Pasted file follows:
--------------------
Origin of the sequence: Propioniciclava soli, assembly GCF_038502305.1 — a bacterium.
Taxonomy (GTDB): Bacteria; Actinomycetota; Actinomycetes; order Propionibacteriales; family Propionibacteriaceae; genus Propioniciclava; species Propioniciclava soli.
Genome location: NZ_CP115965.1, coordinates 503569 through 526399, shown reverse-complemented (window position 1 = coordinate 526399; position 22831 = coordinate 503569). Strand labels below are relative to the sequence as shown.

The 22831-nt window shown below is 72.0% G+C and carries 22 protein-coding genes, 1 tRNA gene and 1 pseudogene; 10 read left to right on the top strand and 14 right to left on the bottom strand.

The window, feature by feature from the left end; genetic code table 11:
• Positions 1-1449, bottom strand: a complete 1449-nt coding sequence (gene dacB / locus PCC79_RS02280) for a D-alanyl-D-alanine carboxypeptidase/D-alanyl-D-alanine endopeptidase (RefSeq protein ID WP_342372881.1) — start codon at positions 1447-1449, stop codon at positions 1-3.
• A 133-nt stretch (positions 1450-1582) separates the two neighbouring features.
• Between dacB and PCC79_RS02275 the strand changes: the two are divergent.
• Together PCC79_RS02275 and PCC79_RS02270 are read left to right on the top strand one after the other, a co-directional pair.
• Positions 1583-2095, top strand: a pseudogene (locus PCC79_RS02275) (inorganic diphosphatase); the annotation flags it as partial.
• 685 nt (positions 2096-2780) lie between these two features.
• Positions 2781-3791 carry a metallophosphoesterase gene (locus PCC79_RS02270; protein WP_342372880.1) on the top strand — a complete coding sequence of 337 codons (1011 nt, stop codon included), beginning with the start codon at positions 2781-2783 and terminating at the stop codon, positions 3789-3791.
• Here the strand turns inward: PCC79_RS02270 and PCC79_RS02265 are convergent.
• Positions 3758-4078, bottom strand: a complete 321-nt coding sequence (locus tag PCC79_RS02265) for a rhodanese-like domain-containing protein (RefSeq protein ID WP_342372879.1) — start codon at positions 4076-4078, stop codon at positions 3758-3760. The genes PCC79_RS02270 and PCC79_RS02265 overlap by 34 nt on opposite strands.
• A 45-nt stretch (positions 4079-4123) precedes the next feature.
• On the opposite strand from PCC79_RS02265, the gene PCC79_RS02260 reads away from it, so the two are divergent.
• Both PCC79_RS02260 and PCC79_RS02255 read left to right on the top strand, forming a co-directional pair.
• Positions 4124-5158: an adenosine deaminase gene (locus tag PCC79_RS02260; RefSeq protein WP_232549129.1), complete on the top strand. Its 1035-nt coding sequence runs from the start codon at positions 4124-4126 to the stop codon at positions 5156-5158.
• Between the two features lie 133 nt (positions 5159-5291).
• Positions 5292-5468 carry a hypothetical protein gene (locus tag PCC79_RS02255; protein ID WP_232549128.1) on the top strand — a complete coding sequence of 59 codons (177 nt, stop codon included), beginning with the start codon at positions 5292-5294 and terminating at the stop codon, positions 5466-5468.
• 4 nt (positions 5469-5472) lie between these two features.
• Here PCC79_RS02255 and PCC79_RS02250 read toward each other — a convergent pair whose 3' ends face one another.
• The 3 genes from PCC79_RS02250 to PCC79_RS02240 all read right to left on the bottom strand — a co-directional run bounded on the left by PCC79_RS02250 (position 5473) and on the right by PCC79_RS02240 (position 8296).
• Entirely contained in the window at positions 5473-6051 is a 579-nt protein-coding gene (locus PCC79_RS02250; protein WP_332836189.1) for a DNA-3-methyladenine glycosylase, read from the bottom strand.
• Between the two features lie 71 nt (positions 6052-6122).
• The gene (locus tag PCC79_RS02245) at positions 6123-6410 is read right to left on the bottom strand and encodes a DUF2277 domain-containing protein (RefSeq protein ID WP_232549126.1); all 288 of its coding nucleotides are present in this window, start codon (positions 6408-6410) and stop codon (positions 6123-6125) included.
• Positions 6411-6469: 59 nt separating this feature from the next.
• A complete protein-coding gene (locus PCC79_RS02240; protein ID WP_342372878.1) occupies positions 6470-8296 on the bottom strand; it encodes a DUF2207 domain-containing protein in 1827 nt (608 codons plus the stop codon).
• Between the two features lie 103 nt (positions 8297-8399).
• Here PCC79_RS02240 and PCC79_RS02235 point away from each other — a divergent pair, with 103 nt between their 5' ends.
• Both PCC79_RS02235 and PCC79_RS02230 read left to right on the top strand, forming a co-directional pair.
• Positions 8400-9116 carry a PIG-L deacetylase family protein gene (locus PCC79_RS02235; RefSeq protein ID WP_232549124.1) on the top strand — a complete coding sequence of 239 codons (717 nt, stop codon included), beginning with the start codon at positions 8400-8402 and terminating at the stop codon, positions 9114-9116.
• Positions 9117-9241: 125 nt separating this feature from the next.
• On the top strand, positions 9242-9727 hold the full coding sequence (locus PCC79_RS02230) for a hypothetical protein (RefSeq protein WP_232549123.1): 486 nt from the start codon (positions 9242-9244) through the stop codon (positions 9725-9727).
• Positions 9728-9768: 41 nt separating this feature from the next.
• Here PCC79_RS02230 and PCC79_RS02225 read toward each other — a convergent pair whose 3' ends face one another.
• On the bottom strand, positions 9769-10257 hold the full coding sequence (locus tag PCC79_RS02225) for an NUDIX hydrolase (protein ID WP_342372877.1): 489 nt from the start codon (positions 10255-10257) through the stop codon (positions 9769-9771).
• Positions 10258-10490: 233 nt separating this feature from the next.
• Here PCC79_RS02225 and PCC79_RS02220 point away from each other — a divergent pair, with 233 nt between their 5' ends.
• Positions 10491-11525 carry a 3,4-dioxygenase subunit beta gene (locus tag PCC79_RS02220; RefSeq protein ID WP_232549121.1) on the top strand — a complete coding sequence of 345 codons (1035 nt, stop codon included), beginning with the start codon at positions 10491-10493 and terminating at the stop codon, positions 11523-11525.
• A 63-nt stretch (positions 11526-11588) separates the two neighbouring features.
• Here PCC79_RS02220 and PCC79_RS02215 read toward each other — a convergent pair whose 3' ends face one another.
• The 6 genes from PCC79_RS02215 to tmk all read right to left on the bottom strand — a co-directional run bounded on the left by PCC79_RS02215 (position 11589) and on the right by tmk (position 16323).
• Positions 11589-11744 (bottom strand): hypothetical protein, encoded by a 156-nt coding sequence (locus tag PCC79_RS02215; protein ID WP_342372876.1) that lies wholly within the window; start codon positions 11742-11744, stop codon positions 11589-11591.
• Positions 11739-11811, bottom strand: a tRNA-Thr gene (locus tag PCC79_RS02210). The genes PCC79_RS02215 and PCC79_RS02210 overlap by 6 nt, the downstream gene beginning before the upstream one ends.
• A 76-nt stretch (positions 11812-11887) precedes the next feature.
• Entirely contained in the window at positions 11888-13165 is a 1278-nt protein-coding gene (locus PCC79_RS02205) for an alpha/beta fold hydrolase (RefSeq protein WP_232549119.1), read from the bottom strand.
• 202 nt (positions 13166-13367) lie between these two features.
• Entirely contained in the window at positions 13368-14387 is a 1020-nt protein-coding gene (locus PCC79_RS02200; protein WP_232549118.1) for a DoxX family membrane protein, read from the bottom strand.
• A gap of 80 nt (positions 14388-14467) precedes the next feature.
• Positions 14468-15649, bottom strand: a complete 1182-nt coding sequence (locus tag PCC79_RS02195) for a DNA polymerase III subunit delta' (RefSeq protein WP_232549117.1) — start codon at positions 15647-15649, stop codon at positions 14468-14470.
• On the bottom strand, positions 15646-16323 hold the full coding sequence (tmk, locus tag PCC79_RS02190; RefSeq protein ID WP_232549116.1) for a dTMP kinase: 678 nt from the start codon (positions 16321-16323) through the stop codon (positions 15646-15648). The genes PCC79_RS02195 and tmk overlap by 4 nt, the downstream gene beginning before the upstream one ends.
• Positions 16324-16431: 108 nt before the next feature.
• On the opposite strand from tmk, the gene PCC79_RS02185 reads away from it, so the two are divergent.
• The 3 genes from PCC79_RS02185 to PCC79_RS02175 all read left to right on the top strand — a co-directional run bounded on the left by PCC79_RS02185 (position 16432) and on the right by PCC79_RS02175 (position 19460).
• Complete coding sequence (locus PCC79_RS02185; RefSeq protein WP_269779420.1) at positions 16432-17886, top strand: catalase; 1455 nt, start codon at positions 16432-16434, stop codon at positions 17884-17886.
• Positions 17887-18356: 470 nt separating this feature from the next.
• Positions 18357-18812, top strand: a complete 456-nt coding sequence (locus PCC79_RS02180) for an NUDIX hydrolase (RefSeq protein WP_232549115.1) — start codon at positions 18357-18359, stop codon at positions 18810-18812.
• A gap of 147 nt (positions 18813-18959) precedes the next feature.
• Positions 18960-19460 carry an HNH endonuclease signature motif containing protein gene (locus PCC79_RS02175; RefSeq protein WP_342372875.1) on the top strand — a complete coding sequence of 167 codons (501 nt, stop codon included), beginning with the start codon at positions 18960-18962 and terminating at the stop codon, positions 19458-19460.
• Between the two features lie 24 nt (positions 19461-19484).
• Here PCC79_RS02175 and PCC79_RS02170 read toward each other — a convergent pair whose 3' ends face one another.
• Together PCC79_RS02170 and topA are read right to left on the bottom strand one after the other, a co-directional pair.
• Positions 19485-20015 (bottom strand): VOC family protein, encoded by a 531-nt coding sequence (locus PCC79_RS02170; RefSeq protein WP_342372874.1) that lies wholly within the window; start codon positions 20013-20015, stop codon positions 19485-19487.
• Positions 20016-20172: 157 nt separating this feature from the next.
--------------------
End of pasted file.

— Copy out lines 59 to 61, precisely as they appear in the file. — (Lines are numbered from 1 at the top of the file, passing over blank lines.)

• A gap of 147 nt (positions 18813-18959) precedes the next feature.
• Positions 18960-19460 carry an HNH endonuclease signature motif containing protein gene (locus PCC79_RS02175; RefSeq protein WP_342372875.1) on the top strand — a complete coding sequence of 167 codons (501 nt, stop codon included), beginning with the start codon at positions 18960-18962 and terminating at the stop codon, positions 19458-19460.
• Between the two features lie 24 nt (positions 19461-19484).